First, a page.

“If you’re going after the base, this is like red meat for them. They’re going to love this,” he said Friday. “This is hitting the nail right on the head.”

When asked to choose the values respondents believe are important, equality came out on top (27 per cent), followed by patriotism (15 per cent), fairness (12 per cent) and tolerance (11 per cent).

Conservative backers put patriotism at the top their list of important values. Liberals and New Democrats ranked equality as their first choice.

Just one-quarter of respondents disagreed with the idea of screening for values and nine per cent had no opinion.

The idea finds most support among those ages 45 to 64 (73 per cent); more men (70 per cent) than women (64 per cent); living in Quebec (71 per cent) and Ontario (70 per cent) than those in the Atlantic provinces (56 per cent).

Leitch raised the idea of screening would-be immigrants in a survey sent out by her campaign seeking input on issues.

Source: Canadians favour screening would-be immigrants for ‘anti-Canadian’ values, poll shows | Toronto Star

Looming season of immigration politics puts Liberals, Tories on edge

Good analysis by Campbell Clark (I think there is reason for the concerns within both parties):

Conservative Kellie Leitch is proposing a values test for immigrants. Liberal Immigration Minister John McCallum says he wants a substantial increase in the number of immigrants coming to Canada, including temporary foreign workers.

It looks like a season of immigration politics is coming. And it is making these politicians’ own parties, Liberals and Conservatives, nervous.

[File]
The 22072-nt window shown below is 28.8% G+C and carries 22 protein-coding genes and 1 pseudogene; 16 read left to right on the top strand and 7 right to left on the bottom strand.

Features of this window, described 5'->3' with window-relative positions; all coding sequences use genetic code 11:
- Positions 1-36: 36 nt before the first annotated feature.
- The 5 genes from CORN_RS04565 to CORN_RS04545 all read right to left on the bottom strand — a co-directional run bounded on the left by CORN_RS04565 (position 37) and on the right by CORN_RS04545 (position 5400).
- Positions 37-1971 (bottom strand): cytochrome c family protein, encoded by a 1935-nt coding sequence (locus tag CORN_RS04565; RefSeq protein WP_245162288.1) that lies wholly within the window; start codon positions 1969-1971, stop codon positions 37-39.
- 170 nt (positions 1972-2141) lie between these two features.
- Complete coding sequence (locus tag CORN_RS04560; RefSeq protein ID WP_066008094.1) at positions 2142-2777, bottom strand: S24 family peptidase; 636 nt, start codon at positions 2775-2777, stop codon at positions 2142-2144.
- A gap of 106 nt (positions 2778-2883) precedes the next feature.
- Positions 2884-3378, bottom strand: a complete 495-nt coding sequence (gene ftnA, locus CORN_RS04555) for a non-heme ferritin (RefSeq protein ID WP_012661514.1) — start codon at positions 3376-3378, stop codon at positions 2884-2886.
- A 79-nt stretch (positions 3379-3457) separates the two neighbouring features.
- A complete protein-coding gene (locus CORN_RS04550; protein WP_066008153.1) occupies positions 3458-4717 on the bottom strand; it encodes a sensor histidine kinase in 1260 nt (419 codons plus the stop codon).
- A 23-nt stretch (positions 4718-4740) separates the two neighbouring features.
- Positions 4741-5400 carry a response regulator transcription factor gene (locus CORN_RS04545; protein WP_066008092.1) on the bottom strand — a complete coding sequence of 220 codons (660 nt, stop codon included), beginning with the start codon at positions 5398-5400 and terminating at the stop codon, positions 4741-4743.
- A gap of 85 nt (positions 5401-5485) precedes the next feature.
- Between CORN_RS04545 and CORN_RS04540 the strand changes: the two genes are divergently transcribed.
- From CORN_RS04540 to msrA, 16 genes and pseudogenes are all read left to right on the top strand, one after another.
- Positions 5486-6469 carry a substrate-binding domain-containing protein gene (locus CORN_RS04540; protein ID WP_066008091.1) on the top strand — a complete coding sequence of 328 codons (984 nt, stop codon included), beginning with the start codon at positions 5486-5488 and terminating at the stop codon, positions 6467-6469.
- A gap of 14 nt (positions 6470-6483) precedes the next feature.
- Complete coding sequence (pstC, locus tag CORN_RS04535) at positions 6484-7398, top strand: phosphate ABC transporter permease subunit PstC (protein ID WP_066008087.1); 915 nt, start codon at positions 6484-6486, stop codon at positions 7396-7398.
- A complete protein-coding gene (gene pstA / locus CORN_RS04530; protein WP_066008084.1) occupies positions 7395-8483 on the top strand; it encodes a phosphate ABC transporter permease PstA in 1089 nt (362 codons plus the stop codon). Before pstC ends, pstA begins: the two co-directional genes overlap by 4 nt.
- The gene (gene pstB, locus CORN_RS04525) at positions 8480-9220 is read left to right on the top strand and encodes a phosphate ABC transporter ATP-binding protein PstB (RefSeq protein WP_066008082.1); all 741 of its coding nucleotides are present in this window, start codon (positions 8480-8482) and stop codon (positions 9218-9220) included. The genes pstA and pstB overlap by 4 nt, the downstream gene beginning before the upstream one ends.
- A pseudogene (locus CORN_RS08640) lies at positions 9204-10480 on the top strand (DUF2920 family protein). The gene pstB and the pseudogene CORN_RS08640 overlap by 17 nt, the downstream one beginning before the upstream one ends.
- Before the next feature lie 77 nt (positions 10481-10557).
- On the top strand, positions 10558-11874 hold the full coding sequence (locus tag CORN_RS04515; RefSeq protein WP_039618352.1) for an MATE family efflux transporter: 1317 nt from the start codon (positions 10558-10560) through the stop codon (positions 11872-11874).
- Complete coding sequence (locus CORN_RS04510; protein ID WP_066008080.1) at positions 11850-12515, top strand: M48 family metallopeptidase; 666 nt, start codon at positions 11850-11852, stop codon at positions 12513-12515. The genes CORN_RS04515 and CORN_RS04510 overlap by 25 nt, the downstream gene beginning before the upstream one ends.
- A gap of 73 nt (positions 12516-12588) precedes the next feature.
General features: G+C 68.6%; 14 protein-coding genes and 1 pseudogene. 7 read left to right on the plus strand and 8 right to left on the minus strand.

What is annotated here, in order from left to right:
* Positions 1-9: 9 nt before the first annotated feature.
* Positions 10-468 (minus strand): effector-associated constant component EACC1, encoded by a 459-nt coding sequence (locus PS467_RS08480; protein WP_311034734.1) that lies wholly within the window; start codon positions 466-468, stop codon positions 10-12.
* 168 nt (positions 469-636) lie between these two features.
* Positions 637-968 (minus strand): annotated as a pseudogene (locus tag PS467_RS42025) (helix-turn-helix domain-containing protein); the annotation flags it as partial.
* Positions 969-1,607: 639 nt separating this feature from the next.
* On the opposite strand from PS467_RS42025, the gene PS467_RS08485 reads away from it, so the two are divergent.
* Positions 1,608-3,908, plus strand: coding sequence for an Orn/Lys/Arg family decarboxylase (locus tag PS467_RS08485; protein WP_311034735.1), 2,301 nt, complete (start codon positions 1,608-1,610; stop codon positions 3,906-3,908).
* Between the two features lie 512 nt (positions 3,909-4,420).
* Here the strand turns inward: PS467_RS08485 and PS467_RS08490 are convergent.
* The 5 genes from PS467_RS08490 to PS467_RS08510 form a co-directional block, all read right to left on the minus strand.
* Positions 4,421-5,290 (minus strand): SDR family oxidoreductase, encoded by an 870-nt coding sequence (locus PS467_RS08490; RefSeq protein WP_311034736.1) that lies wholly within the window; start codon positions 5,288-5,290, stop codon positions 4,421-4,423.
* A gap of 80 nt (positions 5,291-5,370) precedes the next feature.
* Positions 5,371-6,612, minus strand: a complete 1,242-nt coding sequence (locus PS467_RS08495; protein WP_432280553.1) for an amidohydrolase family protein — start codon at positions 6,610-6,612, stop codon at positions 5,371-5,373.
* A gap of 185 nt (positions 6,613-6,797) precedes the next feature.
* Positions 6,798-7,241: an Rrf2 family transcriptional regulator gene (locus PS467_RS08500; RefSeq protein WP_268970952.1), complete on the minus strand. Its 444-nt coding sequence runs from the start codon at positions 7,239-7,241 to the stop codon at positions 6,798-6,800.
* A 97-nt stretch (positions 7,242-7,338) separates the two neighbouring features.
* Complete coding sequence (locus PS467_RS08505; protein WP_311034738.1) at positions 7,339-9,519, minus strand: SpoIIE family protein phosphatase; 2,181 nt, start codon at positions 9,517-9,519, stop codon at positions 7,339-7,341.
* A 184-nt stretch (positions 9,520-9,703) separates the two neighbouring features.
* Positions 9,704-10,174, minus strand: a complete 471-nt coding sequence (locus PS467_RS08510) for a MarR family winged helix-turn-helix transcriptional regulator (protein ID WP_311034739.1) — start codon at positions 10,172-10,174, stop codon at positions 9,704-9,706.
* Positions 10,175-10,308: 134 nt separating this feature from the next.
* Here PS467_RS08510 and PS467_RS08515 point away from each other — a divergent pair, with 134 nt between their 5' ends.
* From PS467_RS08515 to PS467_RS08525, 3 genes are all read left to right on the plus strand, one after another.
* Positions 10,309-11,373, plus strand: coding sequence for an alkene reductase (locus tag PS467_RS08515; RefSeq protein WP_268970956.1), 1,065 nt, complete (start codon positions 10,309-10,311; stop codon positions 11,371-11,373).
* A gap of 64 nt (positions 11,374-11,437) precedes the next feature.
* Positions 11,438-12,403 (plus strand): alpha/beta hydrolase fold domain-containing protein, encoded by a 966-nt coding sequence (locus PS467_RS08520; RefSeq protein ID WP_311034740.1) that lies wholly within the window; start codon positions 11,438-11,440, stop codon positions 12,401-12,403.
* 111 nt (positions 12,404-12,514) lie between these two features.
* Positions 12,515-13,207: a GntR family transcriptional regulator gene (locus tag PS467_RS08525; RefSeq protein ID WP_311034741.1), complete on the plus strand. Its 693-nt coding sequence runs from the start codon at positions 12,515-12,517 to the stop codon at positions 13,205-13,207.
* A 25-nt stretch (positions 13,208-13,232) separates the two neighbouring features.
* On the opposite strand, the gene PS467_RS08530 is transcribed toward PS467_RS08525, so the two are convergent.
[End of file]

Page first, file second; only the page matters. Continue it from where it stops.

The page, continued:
Some Conservatives worry that Ms. Leitch might undo years of party work to appeal to immigrants and minorities. But some Liberals think it might be foolish to assume Canada is immune to the resentments that fuelled Donald Trump’s campaign and Britons’ vote for Brexit: They fear greatly expanding immigration now is risky politics.

Look at Ms. Leitch: Her proposal to screen immigrants for “anti-Canadian values” has taken its roughest criticism from Conservatives. Interim leader Rona Ambrose panned it, every declared leadership aspirant except for Tony Clement has knocked it and Stephen Harper’s former policy director, Rachel Curran, called it “Orwellian.”

This, after all, is the kind of identity politics the Conservatives played with in the 2015 election campaign, when the “barbaric cultural practices” tip line announced by Ms. Leitch was a vote-loser.

There is fear that playing hot-button politics with immigrant screening threatens the gains Conservatives made under Mr. Harper, when former cabinet minister Jason Kenney led work to build support among immigrants and ethnic minorities. That was a winning formula: 40 per cent of Canadians are first- or second-generation Canadians, so if you can’t earn their votes, you can’t win enough ridings to take office.